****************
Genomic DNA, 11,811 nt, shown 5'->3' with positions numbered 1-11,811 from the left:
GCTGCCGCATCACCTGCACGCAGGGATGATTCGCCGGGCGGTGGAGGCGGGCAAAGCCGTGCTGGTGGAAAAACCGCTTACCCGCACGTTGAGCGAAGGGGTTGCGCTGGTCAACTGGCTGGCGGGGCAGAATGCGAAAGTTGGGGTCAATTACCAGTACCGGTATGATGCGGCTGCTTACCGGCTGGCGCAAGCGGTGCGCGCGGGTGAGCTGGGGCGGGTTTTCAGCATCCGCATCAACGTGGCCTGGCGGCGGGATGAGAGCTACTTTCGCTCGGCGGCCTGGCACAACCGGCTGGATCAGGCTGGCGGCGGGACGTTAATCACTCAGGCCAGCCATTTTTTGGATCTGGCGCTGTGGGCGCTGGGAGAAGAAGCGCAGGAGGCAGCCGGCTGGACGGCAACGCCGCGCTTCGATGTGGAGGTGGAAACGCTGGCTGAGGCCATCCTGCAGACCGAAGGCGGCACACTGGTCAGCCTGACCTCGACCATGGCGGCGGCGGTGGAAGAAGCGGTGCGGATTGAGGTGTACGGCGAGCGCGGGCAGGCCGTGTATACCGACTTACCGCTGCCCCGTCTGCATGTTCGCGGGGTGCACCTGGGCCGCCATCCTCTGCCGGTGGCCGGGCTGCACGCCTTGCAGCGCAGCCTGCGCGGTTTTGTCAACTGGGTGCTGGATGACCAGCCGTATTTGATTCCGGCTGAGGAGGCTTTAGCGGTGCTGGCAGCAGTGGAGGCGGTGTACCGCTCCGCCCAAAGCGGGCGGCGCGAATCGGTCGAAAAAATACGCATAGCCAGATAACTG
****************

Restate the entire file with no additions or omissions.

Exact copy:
Genomic DNA, 11,811 nt, shown 5'->3' with positions numbered 1-11,811 from the left:
GCTGCCGCATCACCTGCACGCAGGGATGATTCGCCGGGCGGTGGAGGCGGGCAAAGCCGTGCTGGTGGAAAAACCGCTTACCCGCACGTTGAGCGAAGGGGTTGCGCTGGTCAACTGGCTGGCGGGGCAGAATGCGAAAGTTGGGGTCAATTACCAGTACCGGTATGATGCGGCTGCTTACCGGCTGGCGCAAGCGGTGCGCGCGGGTGAGCTGGGGCGGGTTTTCAGCATCCGCATCAACGTGGCCTGGCGGCGGGATGAGAGCTACTTTCGCTCGGCGGCCTGGCACAACCGGCTGGATCAGGCTGGCGGCGGGACGTTAATCACTCAGGCCAGCCATTTTTTGGATCTGGCGCTGTGGGCGCTGGGAGAAGAAGCGCAGGAGGCAGCCGGCTGGACGGCAACGCCGCGCTTCGATGTGGAGGTGGAAACGCTGGCTGAGGCCATCCTGCAGACCGAAGGCGGCACACTGGTCAGCCTGACCTCGACCATGGCGGCGGCGGTGGAAGAAGCGGTGCGGATTGAGGTGTACGGCGAGCGCGGGCAGGCCGTGTATACCGACTTACCGCTGCCCCGTCTGCATGTTCGCGGGGTGCACCTGGGCCGCCATCCTCTGCCGGTGGCCGGGCTGCACGCCTTGCAGCGCAGCCTGCGCGGTTTTGTCAACTGGGTGCTGGATGACCAGCCGTATTTGATTCCGGCTGAGGAGGCTTTAGCGGTGCTGGCAGCAGTGGAGGCGGTGTACCGCTCCGCCCAAAGCGGGCGGCGCGAATCGGTCGAAAAAATACGCATAGCCAGATAACTG